But okay, fine, gameplay is mostly boring, so what. That sorta goes for most FF game anyway, we're here for the story and character! And... oh boy... This is bad, this is so bad (I hope I have enough character left in the post for this, scroll down if you reach this point you might want to just skip it all TL: DR the writers are morons). CG explain the setup so I won't repeat it all... and oh wait no I have to mostly repeat it all because this game fucked up and decide to throw a shit tons of random made up terms for everything, making it all super confusing (probably in an attempt to seems mysterious and complex when in reality its just dumb).

Okay so basic setup, your group of character get branded, which means they have a missions to accomplish. If they do it, they get turned into crystal, if they fail they turn into a monster. Why would accomplish your goal when the reward is just as bad as the punishment? Good fucking question, the game never addresses this. Now here's the kicker, the god-like entity that brand the group doesn't bother telling them what their goal is (maybe it can't speak), instead they just get a vague vision of a monster attacking the floating island they live on. This starts a debate about what the group should do, do they help the monster (cause the entity that brand them is an enemy of the floating island) or do they stop it (cause, you know everyone they know live on the Island and the prospect of getting turned into a crystal isn't exactly a super reward). For some fucked up reason the main character decide she's going to help the monster, I guess she has a crystal fetish? Except she doesn't really do that, in fact no one does anything for the next 30 hours. That's because the first half of the game is just the character wandering around in random dungeon that have no connection or purpose, they're just hallway that connect nothing to nothing. You could scramble the order in which you do the dungeons and you wouldn't have any difference storywise. But fine, it gives time to explore the character I guess, so here we go:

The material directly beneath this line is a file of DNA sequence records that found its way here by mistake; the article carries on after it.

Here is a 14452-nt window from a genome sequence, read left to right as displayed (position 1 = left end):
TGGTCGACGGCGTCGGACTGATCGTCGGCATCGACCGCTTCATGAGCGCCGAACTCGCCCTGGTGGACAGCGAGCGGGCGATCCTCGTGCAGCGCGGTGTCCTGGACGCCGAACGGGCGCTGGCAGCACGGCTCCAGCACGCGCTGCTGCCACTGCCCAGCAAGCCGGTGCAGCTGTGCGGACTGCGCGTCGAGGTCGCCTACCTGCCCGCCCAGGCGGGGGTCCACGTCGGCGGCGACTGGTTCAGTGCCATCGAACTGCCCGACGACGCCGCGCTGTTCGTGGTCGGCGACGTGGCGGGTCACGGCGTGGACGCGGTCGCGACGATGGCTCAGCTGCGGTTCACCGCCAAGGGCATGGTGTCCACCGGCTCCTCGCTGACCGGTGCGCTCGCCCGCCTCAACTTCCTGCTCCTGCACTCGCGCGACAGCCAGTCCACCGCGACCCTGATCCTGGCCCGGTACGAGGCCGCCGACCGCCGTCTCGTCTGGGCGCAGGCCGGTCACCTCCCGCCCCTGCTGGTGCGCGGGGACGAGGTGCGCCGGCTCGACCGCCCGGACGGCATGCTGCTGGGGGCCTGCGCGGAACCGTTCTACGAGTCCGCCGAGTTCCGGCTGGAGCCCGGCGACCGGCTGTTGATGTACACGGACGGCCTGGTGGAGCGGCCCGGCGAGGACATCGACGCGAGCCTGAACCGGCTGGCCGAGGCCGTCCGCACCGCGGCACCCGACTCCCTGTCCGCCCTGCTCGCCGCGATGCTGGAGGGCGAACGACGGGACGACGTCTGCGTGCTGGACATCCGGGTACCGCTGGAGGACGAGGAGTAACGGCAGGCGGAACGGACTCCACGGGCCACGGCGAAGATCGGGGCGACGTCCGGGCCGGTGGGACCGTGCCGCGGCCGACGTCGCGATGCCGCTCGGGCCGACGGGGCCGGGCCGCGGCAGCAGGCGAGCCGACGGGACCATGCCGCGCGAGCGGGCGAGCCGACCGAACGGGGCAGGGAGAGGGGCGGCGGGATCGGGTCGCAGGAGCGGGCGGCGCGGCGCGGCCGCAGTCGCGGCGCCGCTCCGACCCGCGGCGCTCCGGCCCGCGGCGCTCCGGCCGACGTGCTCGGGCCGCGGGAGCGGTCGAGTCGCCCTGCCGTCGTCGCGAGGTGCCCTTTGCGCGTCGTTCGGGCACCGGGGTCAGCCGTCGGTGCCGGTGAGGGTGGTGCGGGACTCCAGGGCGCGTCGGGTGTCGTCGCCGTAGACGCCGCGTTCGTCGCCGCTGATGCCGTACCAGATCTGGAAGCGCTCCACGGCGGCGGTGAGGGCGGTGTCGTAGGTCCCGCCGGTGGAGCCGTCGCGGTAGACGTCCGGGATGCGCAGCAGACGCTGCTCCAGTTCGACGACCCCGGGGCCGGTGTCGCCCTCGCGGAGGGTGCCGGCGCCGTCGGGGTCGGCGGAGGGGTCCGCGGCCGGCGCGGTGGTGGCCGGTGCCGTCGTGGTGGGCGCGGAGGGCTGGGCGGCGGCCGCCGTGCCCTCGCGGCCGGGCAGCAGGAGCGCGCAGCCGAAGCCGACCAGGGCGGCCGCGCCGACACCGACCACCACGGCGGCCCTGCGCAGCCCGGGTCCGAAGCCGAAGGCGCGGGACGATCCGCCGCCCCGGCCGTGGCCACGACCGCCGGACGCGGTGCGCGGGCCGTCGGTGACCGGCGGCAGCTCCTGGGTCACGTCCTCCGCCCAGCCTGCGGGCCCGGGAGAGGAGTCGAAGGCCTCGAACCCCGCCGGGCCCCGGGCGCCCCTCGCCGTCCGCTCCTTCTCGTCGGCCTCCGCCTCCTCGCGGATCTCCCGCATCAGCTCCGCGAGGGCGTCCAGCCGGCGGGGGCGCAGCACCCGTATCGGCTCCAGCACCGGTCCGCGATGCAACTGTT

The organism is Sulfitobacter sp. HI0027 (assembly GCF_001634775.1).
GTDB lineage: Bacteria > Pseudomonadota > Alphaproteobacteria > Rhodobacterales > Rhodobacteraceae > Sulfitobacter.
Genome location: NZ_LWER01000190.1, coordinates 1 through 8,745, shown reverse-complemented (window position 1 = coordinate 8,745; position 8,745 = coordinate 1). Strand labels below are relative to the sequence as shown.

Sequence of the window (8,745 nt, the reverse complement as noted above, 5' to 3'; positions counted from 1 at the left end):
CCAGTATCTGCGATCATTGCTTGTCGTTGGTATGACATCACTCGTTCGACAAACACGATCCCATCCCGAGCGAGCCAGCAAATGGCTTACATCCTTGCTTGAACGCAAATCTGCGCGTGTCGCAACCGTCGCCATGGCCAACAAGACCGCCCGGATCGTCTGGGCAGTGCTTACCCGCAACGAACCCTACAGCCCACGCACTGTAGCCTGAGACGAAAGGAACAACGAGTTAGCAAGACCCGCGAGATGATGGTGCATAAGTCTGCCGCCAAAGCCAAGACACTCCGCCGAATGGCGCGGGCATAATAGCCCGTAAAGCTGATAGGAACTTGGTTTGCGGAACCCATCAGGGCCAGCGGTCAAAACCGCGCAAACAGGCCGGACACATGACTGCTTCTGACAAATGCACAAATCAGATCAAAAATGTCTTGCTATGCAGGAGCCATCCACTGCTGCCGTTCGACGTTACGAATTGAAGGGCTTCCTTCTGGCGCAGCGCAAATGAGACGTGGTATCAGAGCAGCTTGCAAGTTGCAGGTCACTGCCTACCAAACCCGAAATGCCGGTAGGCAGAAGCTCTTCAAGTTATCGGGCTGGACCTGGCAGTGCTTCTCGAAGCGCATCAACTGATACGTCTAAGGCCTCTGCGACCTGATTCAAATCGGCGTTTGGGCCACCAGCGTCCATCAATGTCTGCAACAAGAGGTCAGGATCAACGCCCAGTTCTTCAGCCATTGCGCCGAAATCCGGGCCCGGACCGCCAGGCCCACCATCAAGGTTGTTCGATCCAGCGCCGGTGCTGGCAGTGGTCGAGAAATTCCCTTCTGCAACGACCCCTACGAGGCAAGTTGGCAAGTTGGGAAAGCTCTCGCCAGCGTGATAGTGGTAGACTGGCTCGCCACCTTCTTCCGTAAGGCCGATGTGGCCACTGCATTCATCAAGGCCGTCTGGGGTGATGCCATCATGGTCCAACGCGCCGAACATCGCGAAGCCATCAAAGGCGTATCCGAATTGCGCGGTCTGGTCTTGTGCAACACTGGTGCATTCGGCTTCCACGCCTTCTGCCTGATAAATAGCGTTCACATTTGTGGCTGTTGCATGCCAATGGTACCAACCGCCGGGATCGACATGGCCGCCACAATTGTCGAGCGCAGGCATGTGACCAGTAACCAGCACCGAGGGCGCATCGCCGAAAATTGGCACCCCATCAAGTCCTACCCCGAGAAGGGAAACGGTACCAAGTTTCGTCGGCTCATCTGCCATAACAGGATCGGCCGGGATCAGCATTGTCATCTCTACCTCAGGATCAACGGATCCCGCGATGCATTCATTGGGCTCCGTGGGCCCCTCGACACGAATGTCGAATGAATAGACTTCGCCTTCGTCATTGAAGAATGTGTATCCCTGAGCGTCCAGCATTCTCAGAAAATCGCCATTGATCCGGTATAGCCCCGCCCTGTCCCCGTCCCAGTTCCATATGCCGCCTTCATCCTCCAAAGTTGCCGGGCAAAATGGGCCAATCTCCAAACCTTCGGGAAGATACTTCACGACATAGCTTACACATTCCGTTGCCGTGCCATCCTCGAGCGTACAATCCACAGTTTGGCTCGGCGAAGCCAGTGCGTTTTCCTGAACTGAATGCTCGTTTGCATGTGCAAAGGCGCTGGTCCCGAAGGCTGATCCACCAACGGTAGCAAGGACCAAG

Lightning: main character (I use the term loosely, she's on the boxart) was made to be Cloud 2.0, except they forgot Cloud had an interesting personality and a character arc. Lighting has none of that, instead she has a sister with terrible taste in men. Oh she's suppose to be this badass operative, but you find out she's actually just a regular cop, not that it would really matters. Lighting "character arc" is to accept that her sister love Snow, which means she literally becomes a worse person over the course of the game. 4/10 (3 point were awarded because she punch snow early in the game)

Snow: Piece of shit.

Oh what you need more. I guess I can copy past "Piece of shit" for 3-5 lines if you want. No really Snow entire character is to rush in without a plan and chose violence every time. This always works. Snow has no arc, he start the game claiming he's the hero and hero always win and he's right the entire game and end up winning. Snow is more or less the real main character of the game, he drives most decision (run in without a plan), he gets the girl (well he already had her, then lost her like an idiot and gets her back at the end for no reason) and everything goes well for him. What a turd/10.